Results: In total, 49/1080 (4.5%) patients enrolled had baseline VTE on screening, with higher rates (24/362 [6.6%]) in pancreatic cancer and they were not randomized. Of 841 randomized patients, 273 (32.5%) had pancreatic cancer; 155/273 (57% in each arm) completed the double-blind period. The primary endpoint occurred in 13/135 (9.6%) patients in the rivaroxaban group and in 18/138 (13.0%) in the placebo group (hazard ratio [HR] = 0.70; 95% CI, 0.34-1.43; P = .328) in up-to-day-180 period and 5/135 (3.7%) patients receiving rivaroxaban and 14/138 (10.1%) receiving placebo in the intervention period (HR = 0.35; 95% CI, 0.13-0.97; P = .034). Major bleeding was similar (2 [1.5%] receiving rivaroxaban and 3 [2.3%] receiving placebo). Correlative biomarker studies demonstrated significant decline in D-dimer (weeks 8 and 16) in patients randomized to rivaroxaban compared to placebo (P < .01).

Conclusions: In ambulatory pancreatic cancer patients, rivaroxaban did not result in significantly lower incidence of VTE or VTE-related death in the 180-day period. During the intervention period, however, rivaroxaban substantially reduced VTE without increasing major bleeding, suggesting benefit of rivaroxaban prophylaxis in this setting.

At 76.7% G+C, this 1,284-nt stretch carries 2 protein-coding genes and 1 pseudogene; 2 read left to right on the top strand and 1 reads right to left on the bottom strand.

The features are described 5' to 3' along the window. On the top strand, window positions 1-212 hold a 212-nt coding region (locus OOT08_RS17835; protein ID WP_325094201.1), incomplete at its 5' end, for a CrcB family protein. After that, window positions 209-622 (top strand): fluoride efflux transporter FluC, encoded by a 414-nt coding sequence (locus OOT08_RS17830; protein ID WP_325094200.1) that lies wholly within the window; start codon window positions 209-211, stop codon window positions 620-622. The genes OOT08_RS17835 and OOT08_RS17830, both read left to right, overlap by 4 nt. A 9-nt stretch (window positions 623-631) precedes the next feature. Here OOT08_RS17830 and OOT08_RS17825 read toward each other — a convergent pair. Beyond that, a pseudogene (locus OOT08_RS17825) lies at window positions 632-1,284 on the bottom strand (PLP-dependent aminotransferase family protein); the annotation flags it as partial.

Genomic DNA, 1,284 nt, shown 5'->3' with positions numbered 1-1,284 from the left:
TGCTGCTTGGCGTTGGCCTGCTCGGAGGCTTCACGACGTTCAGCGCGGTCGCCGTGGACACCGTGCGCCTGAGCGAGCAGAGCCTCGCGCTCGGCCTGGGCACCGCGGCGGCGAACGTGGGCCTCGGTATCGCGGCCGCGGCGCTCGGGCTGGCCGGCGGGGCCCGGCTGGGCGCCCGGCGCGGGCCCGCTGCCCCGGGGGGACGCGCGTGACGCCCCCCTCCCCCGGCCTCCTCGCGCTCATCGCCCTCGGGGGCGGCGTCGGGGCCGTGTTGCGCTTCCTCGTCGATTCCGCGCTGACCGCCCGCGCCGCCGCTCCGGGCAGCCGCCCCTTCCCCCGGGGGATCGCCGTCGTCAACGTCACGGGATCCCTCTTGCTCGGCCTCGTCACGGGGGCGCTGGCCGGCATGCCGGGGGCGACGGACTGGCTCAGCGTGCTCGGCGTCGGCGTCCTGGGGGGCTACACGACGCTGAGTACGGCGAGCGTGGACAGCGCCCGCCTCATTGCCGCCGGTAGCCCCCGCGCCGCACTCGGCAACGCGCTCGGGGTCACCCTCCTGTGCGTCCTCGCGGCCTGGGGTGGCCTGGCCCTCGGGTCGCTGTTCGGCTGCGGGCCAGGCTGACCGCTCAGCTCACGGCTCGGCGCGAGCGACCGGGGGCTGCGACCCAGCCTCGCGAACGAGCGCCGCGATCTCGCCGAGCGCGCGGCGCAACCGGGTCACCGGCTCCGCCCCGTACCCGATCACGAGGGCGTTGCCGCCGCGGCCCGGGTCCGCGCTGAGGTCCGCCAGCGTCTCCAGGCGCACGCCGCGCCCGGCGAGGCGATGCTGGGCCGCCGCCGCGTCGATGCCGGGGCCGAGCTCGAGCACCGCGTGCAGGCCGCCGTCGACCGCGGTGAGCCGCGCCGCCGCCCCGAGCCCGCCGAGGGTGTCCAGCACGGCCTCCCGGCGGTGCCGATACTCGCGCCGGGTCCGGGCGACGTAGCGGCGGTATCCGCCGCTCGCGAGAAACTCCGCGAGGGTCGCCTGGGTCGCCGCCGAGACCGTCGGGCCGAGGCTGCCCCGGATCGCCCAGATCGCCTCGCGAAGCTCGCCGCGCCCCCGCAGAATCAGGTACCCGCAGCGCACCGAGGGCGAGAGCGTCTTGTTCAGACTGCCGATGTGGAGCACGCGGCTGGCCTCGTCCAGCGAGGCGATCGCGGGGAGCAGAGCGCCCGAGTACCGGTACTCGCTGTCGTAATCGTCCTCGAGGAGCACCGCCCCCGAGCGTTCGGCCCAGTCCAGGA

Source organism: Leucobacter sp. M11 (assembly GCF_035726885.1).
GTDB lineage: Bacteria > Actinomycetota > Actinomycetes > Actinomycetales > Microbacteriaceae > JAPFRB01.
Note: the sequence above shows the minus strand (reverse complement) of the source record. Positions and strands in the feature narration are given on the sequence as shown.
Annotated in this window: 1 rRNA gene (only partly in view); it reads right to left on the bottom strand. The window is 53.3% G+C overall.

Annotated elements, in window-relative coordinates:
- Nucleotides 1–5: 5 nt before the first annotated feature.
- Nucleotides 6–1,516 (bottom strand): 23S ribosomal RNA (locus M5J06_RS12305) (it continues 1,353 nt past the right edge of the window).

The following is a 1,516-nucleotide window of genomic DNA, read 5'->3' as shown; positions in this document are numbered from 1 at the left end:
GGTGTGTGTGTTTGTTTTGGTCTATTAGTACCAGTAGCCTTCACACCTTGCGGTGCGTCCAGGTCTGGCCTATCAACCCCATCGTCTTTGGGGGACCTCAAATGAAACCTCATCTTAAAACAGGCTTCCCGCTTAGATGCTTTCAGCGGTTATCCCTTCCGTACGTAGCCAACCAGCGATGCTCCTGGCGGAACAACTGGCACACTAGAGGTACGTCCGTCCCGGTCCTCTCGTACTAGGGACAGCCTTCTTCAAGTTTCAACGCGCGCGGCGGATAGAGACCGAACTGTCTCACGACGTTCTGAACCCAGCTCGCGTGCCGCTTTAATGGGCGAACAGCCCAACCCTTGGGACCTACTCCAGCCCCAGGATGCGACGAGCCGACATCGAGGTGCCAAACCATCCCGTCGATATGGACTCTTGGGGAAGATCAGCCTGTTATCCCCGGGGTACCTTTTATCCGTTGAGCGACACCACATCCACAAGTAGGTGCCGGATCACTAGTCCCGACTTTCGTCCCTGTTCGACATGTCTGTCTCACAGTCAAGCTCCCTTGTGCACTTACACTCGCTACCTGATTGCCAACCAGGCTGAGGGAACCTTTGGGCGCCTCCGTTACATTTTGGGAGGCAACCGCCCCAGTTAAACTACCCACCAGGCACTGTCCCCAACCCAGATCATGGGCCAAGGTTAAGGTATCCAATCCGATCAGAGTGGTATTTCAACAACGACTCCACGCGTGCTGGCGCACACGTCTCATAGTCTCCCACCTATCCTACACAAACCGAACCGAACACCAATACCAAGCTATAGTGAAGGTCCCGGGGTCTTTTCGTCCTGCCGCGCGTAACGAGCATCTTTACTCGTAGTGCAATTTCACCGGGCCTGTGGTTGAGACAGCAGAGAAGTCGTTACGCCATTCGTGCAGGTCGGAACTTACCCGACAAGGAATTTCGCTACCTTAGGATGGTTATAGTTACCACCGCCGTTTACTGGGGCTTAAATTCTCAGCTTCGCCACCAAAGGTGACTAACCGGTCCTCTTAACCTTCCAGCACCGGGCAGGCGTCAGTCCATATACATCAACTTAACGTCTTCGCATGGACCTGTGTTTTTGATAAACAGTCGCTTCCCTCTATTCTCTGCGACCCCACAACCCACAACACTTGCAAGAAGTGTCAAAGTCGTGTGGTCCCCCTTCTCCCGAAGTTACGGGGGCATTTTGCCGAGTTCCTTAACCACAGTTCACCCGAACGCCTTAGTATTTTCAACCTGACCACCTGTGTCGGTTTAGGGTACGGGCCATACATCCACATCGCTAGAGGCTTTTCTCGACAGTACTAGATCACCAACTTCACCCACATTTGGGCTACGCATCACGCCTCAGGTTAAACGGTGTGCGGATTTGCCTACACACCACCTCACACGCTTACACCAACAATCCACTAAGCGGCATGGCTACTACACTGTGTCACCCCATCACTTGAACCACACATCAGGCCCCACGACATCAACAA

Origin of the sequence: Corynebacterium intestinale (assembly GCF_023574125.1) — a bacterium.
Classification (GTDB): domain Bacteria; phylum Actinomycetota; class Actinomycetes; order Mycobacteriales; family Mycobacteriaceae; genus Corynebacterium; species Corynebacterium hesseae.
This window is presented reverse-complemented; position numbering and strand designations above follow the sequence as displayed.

Trial Registration: ClinicalTrials.gov identifier, NCT02555878.
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http://dx.doi.org/10.1002/cam4.3269DOI Listing
http://www.ncbi.nlm.nih.gov/pmc/articles/PMC7476843PMC
September 2020

NCCN Guidelines Insights: Rectal Cancer, Version 6.2020.

J Natl Compr Canc Netw 2020 07;18(7):806-815

21The University of Texas MD Anderson Cancer Center.

The NCCN Guidelines for Rectal Cancer provide recommendations for the diagnosis, evaluation, treatment, and follow-up of patients with rectal cancer. These NCCN Guidelines Insights summarize the panel discussion behind recent important updates to the guidelines. These updates include clarifying the definition of rectum and differentiating the rectum from the sigmoid colon; the total neoadjuvant therapy approach for localized rectal cancer; and biomarker-targeted therapy for metastatic colorectal cancer, with a focus on new treatment options for patients with BRAF V600E- or HER2 amplification-positive disease.
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http://dx.doi.org/10.6004/jnccn.2020.0032DOI Listing
July 2020

Clinical Development of Immunotherapy for Deficient Mismatch Repair Colorectal Cancer.

Clin Colorectal Cancer 2020 06 10;19(2):73-81. Epub 2020 Feb 10.

Department of Gastrointestinal Medical Oncology, The University of Texas M.D. Anderson Cancer Center, Houston, TX. Electronic address: